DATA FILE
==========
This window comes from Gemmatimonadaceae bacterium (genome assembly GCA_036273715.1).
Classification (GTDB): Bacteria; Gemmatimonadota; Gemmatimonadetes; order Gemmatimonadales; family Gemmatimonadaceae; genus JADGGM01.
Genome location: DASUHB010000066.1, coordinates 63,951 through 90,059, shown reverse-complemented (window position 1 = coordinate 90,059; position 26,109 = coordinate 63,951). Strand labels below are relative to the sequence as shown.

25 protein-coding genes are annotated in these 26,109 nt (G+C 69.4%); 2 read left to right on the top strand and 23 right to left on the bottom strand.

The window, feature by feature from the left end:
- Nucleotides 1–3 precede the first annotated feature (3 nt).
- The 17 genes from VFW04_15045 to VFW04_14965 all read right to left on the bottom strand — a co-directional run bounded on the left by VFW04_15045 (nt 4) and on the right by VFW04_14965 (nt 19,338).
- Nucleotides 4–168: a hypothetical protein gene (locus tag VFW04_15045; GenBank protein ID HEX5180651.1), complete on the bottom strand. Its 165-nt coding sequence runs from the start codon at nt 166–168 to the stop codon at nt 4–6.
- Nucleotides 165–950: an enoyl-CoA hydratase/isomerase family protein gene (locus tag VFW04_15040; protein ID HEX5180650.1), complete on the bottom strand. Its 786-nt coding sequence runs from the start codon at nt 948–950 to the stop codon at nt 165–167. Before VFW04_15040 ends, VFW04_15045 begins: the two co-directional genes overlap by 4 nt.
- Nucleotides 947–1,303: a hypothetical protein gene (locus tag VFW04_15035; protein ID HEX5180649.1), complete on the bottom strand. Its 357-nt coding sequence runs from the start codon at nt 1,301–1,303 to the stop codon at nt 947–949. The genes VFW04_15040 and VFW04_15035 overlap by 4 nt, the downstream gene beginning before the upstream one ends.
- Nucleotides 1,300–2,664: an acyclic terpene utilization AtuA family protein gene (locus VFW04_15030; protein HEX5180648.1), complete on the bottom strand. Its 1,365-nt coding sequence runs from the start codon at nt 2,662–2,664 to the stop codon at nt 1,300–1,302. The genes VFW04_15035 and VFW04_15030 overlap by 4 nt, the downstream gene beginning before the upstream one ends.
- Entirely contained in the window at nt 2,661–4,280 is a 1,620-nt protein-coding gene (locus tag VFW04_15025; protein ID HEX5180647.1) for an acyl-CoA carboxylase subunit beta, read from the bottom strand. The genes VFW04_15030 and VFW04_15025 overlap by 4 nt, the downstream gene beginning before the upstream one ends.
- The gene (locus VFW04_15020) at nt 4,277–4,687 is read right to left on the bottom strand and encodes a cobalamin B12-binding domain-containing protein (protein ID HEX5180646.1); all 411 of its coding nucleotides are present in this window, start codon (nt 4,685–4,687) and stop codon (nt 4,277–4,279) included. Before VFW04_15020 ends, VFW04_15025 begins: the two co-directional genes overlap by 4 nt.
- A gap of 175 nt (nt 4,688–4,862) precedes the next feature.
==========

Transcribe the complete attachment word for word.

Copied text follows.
This window comes from Gemmatimonadaceae bacterium (genome assembly GCA_036273715.1).
Classification (GTDB): Bacteria; Gemmatimonadota; Gemmatimonadetes; order Gemmatimonadales; family Gemmatimonadaceae; genus JADGGM01.
Genome location: DASUHB010000066.1, coordinates 63,951 through 90,059, shown reverse-complemented (window position 1 = coordinate 90,059; position 26,109 = coordinate 63,951). Strand labels below are relative to the sequence as shown.

25 protein-coding genes are annotated in these 26,109 nt (G+C 69.4%); 2 read left to right on the top strand and 23 right to left on the bottom strand.

The window, feature by feature from the left end:
- Nucleotides 1–3 precede the first annotated feature (3 nt).
- The 17 genes from VFW04_15045 to VFW04_14965 all read right to left on the bottom strand — a co-directional run bounded on the left by VFW04_15045 (nt 4) and on the right by VFW04_14965 (nt 19,338).
- Nucleotides 4–168: a hypothetical protein gene (locus tag VFW04_15045; GenBank protein ID HEX5180651.1), complete on the bottom strand. Its 165-nt coding sequence runs from the start codon at nt 166–168 to the stop codon at nt 4–6.
- Nucleotides 165–950: an enoyl-CoA hydratase/isomerase family protein gene (locus tag VFW04_15040; protein ID HEX5180650.1), complete on the bottom strand. Its 786-nt coding sequence runs from the start codon at nt 948–950 to the stop codon at nt 165–167. Before VFW04_15040 ends, VFW04_15045 begins: the two co-directional genes overlap by 4 nt.
- Nucleotides 947–1,303: a hypothetical protein gene (locus tag VFW04_15035; protein ID HEX5180649.1), complete on the bottom strand. Its 357-nt coding sequence runs from the start codon at nt 1,301–1,303 to the stop codon at nt 947–949. The genes VFW04_15040 and VFW04_15035 overlap by 4 nt, the downstream gene beginning before the upstream one ends.
- Nucleotides 1,300–2,664: an acyclic terpene utilization AtuA family protein gene (locus VFW04_15030; protein HEX5180648.1), complete on the bottom strand. Its 1,365-nt coding sequence runs from the start codon at nt 2,662–2,664 to the stop codon at nt 1,300–1,302. The genes VFW04_15035 and VFW04_15030 overlap by 4 nt, the downstream gene beginning before the upstream one ends.
- Entirely contained in the window at nt 2,661–4,280 is a 1,620-nt protein-coding gene (locus tag VFW04_15025; protein ID HEX5180647.1) for an acyl-CoA carboxylase subunit beta, read from the bottom strand. The genes VFW04_15030 and VFW04_15025 overlap by 4 nt, the downstream gene beginning before the upstream one ends.
- The gene (locus VFW04_15020) at nt 4,277–4,687 is read right to left on the bottom strand and encodes a cobalamin B12-binding domain-containing protein (protein ID HEX5180646.1); all 411 of its coding nucleotides are present in this window, start codon (nt 4,685–4,687) and stop codon (nt 4,277–4,279) included. Before VFW04_15020 ends, VFW04_15025 begins: the two co-directional genes overlap by 4 nt.
- A gap of 175 nt (nt 4,688–4,862) precedes the next feature.